TAMPA — It took Hat Trick Theatre Productions three years to get from Ybor City to downtown Tampa.
The company that moved its base of operations 45 miles north, to Hudson, took a year off and went through some personnel changes. But Hat Trick has returned to Tampa, with an apparently permanent home at the Straz Center.
Its first production since returning home is Agatha Christie's And Then There Were None, which opened Thursday and runs through Oct. 14 at the Straz's Shimberg Playhouse.
Local audiences that followed Hat Trick since its early days at the tiny Silver Meteor Gallery might notice that the company has evolved.
"It's not that we didn't know what we were doing, but we've just learned so much along the way," artistic director Jack Holloway said.
A group of University of South Florida theater students and recent graduates started Hat Trick in 2004. The idea, production manager Paul McColgan said, was simply to keep working together and to produce plays they loved.
"Basically, it was anything that excited us when we read it," he said. "We wanted to be able to do shows that people maybe weren't familiar with."
They staged their first couple of shows at Viva la Frida, a now-closed restaurant in Seminole Heights that had an outdoor theater space. Then they settled into Silver Meteor, which seats about 50, has a minuscule stage and no amenities. The dressing room was the lawn behind the building, McColgan said. But its productions were popular and respected.
Local-theater stalwart Steve Mountan was running a performing arts center in Hudson and was looking for a resident theater company. He knew and liked Hat Trick's work and offered the troupe the theater. It had 700 seats and actual dressing rooms, so it was an easy offer to accept.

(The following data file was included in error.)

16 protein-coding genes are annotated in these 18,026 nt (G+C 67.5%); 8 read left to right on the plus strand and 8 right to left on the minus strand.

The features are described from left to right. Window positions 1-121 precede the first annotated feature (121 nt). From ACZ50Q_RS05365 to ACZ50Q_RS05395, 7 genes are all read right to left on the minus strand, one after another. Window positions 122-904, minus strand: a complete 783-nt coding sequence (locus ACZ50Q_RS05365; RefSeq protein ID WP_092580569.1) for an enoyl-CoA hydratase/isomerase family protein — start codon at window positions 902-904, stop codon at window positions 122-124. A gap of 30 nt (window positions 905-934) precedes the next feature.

While the actors never filled the theater, they routinely attracted twice as many people as Silver Meteor could hold, and along the way they learned how to do more technically complex shows than they had ever been able to do before.
Then, in a fairly short span of time, Mountan left to take his current job with American Stage in St. Petersburg, the owners of the performing arts center in Hudson decided they didn't want a resident theater company any longer, Hat Trick's longtime artistic director Joe Winskye left to get his master's degree in Hawaii, and Stageworks Theatre opened its own theater and moved out of the Shimberg Playhouse.
That left Shimberg with lots of room in its annual schedule.
It was a pretty easy decision for the Hat Trick people — who were all still living in the Tampa area and commuting to Hudson — to come back to Tampa.
They won't be considered a resident company at the Shimberg, at least for the moment, but they'll be doing all their shows there for the foreseeable future, McColgan said.
For the 2012-2013 season they have three shows scheduled. Besides And Then There Were None, there's Paul Rudnick's Jeffrey in November and Tim Firth's Neville's Island in May.
And Then There Were None is rather atypical fare for Hat Trick.
"It's the first thriller we've ever done," Holloway said. "I think Agatha Christie unfairly gets kind of a bad rap. This just jumped out at me when I read it."
The play, which Holloway is directing, features a large group of people, all with some kind of ominous secret, who start dying off one by one. The 10-member cast features some of the area's best actors, including Betty Jane Parks and Amu Sallee.
It has elements of the Agatha Christie formula, Holloway said, but the characters are more complex than in some of her other works.
"What we've tried to do is to make these real characters so the audience can put themselves in her place, and really feel the fear," Holloway said.
Marty Clear is a Tampa freelance writer who specializes in performing arts He can be reached at firstname.lastname@example.org.